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Eldritch Horrors Beckon You to Join In on H. P. Lovecraft Film Festival’s Streaming Version

H.P. Lovecraft Film Festival boasts more than 60 feature-length and short films inspired by the work of that very author for this year’s edition, which marks the 25th anniversary of this wildly popular cinematic event. Festival directors Brian and Gwen Callahan took Portland Horror Film Festival online this year, and now they are doing the same for H.P. Lovecraft Film Festival, opening the event to a wider audience than its previous regional in-person versions.

I’m one of the selection judges for H.P. Lovecraft Film Festival, so I can personally vouch for the quality of the films that the fest has in store. Among these are the surreal mind-bender The Hill and the Hole, based on a short story by Fritz Leiber, in which a state-employed archaeologist comes across a strange, undocumented mound in a highly remote area, and the equally lovely and creepy Estonian portmanteau Eerie Fairy Tales, which collects a solid group of occult stories, ancient myths, and urban legends. A complete lineup of the features and shorts can be found at https://hplfilmfestival.com/hplfilmfestival-portland-or/films. Following is the festival’s official press release.

The Hill and the Hole

This October 1-4 is the 25th Anniversary of the H. P. Lovecraft Film Festival®, and this year the celebration of Independent cosmic horror cinema will be served directly to your living room!

This huge, vibrant festival usually takes place on 3 screens and in secondary venues with multiple art, music, film, and live events. For the first time ever, anyone in the World can enjoy the show with a Streaming Festival Pass. 

Fans in the U.S. can get streaming passes through the Hollywood Theatre website at https://hollywoodtheatre.org/events/25th-annual-hp-lovecraft-film-festival-cthulhucon/.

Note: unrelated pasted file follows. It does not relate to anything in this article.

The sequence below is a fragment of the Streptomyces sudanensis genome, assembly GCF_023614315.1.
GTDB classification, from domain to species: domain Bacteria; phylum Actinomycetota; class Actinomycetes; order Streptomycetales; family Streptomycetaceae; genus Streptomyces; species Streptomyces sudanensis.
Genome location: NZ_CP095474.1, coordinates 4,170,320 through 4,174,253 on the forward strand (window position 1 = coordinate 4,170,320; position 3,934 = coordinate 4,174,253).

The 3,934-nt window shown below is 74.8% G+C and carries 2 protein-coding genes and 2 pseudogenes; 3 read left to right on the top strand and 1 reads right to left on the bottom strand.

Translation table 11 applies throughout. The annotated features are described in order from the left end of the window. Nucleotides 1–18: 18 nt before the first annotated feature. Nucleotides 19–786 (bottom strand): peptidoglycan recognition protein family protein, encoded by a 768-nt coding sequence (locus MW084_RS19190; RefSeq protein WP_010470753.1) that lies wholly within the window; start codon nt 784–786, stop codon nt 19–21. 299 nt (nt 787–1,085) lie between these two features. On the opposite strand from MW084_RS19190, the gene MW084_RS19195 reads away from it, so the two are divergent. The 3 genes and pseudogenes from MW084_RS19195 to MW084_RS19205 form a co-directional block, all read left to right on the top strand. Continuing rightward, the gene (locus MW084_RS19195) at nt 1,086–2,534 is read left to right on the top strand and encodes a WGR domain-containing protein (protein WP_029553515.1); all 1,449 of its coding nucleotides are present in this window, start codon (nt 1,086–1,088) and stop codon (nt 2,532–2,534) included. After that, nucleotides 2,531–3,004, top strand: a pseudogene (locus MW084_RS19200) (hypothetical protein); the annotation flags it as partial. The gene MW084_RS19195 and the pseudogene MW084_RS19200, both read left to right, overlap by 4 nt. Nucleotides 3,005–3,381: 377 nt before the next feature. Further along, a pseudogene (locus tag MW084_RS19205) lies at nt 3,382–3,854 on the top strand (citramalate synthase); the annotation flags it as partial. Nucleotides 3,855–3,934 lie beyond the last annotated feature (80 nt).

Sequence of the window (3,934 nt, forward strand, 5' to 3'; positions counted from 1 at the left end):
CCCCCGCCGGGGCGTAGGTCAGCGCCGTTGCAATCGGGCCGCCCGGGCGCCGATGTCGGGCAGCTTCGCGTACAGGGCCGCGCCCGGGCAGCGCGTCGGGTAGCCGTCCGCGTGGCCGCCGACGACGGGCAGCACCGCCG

This year’s virtual Guests of Honor are Barbara Crampton (Re-Animator, Reborn, From Beyond) and award winning author Victor LaValle (The Changeling). Festival programming features new independent feature and short films in the cosmic horror and Weird tale tradition, plus live and interactive events, Q&As, presentations, and panel discussions that make this much more than just watching movies at home.

Eerie Fairy Tales

Festival directors Brian and Gwen Callahan are looking forward to celebrating this milestone with their festival family even if it’s in virtual space, but in light of the pandemic, they firmly believe moving to a streaming format is the safest and best course of action. “We knew we didn’t want to cancel the festival outright. It’s something we all look forward to every year, and maintaining some sense of normalcy is extra important!” said Gwen Callahan. “Things keep getting weirder and we’re all isolated here in the US, so we think the right thing to do is to bring the right kind of Weird directly into your home!” 

Gwen and Brian are also the directors of Portland Horror Film Festival, and took that event online in June, making it the first all-horror film festival in the U.S. to stream its entire program. The H. P. Lovecraft Film Festival was founded in 1995 by Andrew Migliore to promote the work of Lovecraft-inspired independent filmmakers from around the world. Since taking the reins in 2011, current directors Gwen and Brian Callahan have grown the festival to a three-day extravaganza of film, art, author readings, scholarly presentations, live performances, tabletop gaming demos, and are working hard to bring a taste of all these experiences to the streaming festival.